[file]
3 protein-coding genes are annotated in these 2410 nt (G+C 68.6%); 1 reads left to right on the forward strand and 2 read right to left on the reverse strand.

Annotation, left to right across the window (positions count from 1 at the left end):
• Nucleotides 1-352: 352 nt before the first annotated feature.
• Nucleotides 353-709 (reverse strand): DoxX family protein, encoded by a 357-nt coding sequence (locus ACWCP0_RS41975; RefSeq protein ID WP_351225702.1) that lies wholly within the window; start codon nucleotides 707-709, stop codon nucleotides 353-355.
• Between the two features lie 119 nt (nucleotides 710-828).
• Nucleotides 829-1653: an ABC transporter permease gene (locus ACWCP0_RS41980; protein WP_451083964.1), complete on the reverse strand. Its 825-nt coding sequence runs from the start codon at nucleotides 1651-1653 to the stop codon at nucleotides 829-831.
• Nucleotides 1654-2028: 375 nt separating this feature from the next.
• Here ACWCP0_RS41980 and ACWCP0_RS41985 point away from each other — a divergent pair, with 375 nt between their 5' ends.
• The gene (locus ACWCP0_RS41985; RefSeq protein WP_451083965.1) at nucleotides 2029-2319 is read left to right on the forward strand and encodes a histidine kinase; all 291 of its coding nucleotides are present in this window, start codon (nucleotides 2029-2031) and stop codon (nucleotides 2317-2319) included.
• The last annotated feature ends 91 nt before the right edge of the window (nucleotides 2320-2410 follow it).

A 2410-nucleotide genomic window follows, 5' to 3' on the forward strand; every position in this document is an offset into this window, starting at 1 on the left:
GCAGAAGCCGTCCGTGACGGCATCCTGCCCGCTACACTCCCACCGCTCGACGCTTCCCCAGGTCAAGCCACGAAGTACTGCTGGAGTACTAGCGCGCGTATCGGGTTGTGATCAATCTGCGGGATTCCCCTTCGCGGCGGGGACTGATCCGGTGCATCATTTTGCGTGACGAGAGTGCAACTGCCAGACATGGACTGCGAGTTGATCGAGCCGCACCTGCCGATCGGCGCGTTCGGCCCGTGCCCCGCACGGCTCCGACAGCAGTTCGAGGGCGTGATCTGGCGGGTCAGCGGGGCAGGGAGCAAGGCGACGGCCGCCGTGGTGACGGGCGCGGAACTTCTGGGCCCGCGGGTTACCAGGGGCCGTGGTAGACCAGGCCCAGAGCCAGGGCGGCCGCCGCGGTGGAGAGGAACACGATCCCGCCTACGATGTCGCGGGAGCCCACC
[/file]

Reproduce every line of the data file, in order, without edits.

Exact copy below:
3 protein-coding genes are annotated in these 2410 nt (G+C 68.6%); 1 reads left to right on the forward strand and 2 read right to left on the reverse strand.

Annotation, left to right across the window (positions count from 1 at the left end):
• Nucleotides 1-352: 352 nt before the first annotated feature.
• Nucleotides 353-709 (reverse strand): DoxX family protein, encoded by a 357-nt coding sequence (locus ACWCP0_RS41975; RefSeq protein ID WP_351225702.1) that lies wholly within the window; start codon nucleotides 707-709, stop codon nucleotides 353-355.
• Between the two features lie 119 nt (nucleotides 710-828).
• Nucleotides 829-1653: an ABC transporter permease gene (locus ACWCP0_RS41980; protein WP_451083964.1), complete on the reverse strand. Its 825-nt coding sequence runs from the start codon at nucleotides 1651-1653 to the stop codon at nucleotides 829-831.
• Nucleotides 1654-2028: 375 nt separating this feature from the next.
• Here ACWCP0_RS41980 and ACWCP0_RS41985 point away from each other — a divergent pair, with 375 nt between their 5' ends.
• The gene (locus ACWCP0_RS41985; RefSeq protein WP_451083965.1) at nucleotides 2029-2319 is read left to right on the forward strand and encodes a histidine kinase; all 291 of its coding nucleotides are present in this window, start codon (nucleotides 2029-2031) and stop codon (nucleotides 2317-2319) included.
• The last annotated feature ends 91 nt before the right edge of the window (nucleotides 2320-2410 follow it).

A 2410-nucleotide genomic window follows, 5' to 3' on the forward strand; every position in this document is an offset into this window, starting at 1 on the left:
GCAGAAGCCGTCCGTGACGGCATCCTGCCCGCTACACTCCCACCGCTCGACGCTTCCCCAGGTCAAGCCACGAAGTACTGCTGGAGTACTAGCGCGCGTATCGGGTTGTGATCAATCTGCGGGATTCCCCTTCGCGGCGGGGACTGATCCGGTGCATCATTTTGCGTGACGAGAGTGCAACTGCCAGACATGGACTGCGAGTTGATCGAGCCGCACCTGCCGATCGGCGCGTTCGGCCCGTGCCCCGCACGGCTCCGACAGCAGTTCGAGGGCGTGATCTGGCGGGTCAGCGGGGCAGGGAGCAAGGCGACGGCCGCCGTGGTGACGGGCGCGGAACTTCTGGGCCCGCGGGTTACCAGGGGCCGTGGTAGACCAGGCCCAGAGCCAGGGCGGCCGCCGCGGTGGAGAGGAACACGATCCCGCCTACGATGTCGCGGGAGCCCACC